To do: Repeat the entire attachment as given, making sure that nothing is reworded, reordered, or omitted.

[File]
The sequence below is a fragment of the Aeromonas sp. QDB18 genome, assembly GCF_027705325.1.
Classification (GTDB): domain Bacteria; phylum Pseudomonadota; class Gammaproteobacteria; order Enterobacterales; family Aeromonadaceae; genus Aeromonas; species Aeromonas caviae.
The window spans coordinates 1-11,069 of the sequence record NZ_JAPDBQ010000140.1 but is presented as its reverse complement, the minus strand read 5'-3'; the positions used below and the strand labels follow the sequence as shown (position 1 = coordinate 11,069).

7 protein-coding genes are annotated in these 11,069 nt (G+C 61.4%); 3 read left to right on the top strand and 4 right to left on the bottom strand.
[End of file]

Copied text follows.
The sequence below is a fragment of the Aeromonas sp. QDB18 genome, assembly GCF_027705325.1.
Classification (GTDB): domain Bacteria; phylum Pseudomonadota; class Gammaproteobacteria; order Enterobacterales; family Aeromonadaceae; genus Aeromonas; species Aeromonas caviae.
The window spans coordinates 1-11,069 of the sequence record NZ_JAPDBQ010000140.1 but is presented as its reverse complement, the minus strand read 5'-3'; the positions used below and the strand labels follow the sequence as shown (position 1 = coordinate 11,069).

7 protein-coding genes are annotated in these 11,069 nt (G+C 61.4%); 3 read left to right on the top strand and 4 right to left on the bottom strand.